Jane's Addiction: Strays

Jane's Addiction: Strays

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Jane's Addiction

Album: Strays
Label: Capitol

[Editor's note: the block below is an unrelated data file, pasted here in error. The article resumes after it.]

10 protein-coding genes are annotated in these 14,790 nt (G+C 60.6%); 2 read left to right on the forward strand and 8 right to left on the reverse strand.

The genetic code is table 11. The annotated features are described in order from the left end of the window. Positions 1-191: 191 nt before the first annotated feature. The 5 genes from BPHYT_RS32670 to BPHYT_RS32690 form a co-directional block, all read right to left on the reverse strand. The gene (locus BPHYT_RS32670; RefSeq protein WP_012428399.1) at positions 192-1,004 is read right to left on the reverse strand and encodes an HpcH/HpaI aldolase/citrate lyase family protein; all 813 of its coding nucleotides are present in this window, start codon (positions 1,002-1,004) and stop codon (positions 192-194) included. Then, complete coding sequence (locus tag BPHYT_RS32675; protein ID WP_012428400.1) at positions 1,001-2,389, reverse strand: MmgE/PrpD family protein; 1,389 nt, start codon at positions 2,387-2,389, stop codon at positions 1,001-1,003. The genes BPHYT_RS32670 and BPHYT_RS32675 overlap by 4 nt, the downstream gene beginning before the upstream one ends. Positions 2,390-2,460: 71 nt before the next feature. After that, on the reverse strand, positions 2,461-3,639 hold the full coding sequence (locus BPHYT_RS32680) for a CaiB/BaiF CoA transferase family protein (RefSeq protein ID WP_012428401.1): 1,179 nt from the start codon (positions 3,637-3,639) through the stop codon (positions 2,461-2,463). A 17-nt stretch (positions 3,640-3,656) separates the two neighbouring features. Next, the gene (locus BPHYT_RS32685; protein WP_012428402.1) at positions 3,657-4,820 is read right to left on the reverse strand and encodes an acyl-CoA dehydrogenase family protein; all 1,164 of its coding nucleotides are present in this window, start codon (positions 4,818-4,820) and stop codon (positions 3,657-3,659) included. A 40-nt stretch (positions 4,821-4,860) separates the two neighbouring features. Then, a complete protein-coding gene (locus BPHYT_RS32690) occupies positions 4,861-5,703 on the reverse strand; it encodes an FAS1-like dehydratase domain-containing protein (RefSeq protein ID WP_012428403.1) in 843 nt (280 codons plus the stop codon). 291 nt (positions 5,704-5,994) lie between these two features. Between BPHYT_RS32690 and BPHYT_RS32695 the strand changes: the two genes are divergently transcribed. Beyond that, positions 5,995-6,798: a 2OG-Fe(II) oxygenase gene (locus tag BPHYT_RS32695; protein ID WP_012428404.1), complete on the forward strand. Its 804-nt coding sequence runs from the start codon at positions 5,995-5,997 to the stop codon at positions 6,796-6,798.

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Perry Farrell's best work has aged better than his persona: While Farrell's self-indulgent druggie-huckster mysticism often crossed over into self-parody, his work with Jane's Addiction was at once tuneful, larger-than-life, and fearlessly emotional. Listening to his early albums provides an intriguing reminder of how easily grunge and glam once co-existed, derived as they often were from the same wellspring of alienation and confused romantic longing. (See also: Mother Love Bone.) Few acts attempt such a feat today, as most modern-day bombastic rock has evolved–or is that devolved?–into a product more streamlined, aggressive, and emotionally distant. Consequently, a new Jane's Addiction album in 2003 can't help but seem a little bit anachronistic, but Strays does its best to match the band's familiar flourishes with sleekly whomping production. Thirteen years removed from its most recent studio album (Ritual de lo Habitual), a period during which Farrell turned out mostly uninspired work with Porno For Pyros and a quickly forgotten solo disc, Jane's Addiction clearly strains to pick up where it left off, but Strays careens convincingly through the motions anyway. From the opening bash of "True Nature," which eerily recalls the outsized stomp of Audioslave, the album sounds appropriately massive, even as it incorporates spacey interludes ("Superhero") and a strong undercurrent of funk ("Wrong Girl"). Classic-rock producer Bob Ezrin applies a bigger-than-big sheen throughout, but that's a double-edged sword: Like the heavily hyped debut of the aforementioned Audioslave, Strays sounds like an event, and the mix does justice to the considerable talents of guitarist Dave Navarro and drummer Stephen Perkins, but the whole enterprise rings somewhat hollow. Strays masterfully re-creates the surface of Jane's Addiction's sound, but in the process neglects to capture the band's vulnerability, its many idiosyncrasies, or even the all-important sense that Farrell has much left to say. A great album in sound but not substance, it's a worthy facsimile and not much more or less.

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